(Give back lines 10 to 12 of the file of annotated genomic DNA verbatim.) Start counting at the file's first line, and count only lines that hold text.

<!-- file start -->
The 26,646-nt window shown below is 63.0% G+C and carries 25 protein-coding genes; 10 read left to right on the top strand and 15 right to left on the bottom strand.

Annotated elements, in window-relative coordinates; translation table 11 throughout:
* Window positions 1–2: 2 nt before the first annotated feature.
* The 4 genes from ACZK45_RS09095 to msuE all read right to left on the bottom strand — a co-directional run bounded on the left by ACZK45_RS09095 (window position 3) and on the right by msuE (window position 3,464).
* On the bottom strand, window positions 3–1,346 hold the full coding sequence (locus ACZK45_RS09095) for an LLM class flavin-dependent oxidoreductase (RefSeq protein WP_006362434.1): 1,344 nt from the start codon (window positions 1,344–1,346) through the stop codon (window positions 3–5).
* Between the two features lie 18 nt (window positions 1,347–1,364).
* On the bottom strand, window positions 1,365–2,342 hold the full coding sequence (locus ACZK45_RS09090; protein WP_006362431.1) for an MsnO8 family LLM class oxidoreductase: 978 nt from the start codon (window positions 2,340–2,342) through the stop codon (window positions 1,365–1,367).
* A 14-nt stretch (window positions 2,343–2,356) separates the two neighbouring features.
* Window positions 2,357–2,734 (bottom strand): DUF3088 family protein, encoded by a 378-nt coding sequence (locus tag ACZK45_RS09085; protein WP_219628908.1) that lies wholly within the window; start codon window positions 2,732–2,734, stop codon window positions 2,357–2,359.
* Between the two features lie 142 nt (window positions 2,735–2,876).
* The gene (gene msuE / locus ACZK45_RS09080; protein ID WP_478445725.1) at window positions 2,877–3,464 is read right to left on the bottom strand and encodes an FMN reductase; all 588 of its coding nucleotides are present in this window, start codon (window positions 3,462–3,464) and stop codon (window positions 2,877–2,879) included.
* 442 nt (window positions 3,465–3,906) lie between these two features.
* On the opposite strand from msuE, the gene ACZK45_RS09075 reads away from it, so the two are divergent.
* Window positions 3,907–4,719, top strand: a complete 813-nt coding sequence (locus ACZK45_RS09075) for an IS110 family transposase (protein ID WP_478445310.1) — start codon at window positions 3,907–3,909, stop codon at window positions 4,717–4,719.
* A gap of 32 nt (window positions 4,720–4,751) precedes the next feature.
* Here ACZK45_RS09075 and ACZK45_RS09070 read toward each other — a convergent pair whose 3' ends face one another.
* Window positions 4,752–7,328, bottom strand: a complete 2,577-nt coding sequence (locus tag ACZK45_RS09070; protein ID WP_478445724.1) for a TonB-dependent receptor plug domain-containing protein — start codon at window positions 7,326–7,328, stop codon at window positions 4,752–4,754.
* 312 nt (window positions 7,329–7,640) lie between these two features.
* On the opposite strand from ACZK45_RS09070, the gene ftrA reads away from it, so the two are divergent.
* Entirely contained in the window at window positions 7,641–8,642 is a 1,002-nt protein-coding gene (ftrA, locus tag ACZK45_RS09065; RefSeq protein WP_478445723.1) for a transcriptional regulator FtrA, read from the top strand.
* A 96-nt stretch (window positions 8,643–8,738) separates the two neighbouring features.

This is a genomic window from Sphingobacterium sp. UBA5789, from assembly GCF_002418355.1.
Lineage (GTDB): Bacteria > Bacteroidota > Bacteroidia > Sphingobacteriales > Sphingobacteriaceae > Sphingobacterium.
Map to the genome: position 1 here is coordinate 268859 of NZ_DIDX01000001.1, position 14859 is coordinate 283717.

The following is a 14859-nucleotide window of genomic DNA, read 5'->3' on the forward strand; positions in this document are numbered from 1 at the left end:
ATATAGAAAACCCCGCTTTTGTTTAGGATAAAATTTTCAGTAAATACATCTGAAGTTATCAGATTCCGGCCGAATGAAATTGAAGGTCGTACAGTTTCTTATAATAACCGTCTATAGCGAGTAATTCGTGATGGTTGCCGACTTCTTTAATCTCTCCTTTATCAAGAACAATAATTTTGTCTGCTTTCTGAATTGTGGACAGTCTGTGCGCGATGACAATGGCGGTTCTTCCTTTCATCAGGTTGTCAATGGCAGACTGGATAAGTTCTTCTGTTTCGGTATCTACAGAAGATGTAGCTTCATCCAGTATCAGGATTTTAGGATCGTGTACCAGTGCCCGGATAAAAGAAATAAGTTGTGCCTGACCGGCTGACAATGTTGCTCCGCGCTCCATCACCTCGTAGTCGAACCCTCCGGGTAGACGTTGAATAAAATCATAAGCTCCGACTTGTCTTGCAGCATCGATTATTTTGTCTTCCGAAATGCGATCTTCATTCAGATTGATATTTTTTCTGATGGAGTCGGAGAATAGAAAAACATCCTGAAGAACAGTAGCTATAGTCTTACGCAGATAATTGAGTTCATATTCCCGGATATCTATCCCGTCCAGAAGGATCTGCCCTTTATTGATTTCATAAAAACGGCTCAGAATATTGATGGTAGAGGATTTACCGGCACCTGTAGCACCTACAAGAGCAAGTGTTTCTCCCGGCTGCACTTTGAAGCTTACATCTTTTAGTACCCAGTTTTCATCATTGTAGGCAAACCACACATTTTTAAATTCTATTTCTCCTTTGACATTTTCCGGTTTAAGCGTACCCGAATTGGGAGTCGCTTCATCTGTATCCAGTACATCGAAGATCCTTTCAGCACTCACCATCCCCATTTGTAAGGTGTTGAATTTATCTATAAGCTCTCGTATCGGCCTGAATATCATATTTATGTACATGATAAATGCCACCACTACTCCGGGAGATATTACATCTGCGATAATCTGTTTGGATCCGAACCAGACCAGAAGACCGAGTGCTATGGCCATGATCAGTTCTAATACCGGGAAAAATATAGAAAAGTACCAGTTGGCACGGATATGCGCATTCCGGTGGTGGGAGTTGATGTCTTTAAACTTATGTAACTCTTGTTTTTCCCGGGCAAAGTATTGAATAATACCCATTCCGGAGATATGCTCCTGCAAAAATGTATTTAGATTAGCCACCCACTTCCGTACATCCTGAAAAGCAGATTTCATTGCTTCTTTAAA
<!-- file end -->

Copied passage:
* Between the two features lie 142 nt (window positions 2,735–2,876).
* The gene (gene msuE / locus ACZK45_RS09080; protein ID WP_478445725.1) at window positions 2,877–3,464 is read right to left on the bottom strand and encodes an FMN reductase; all 588 of its coding nucleotides are present in this window, start codon (window positions 3,462–3,464) and stop codon (window positions 2,877–2,879) included.
* 442 nt (window positions 3,465–3,906) lie between these two features.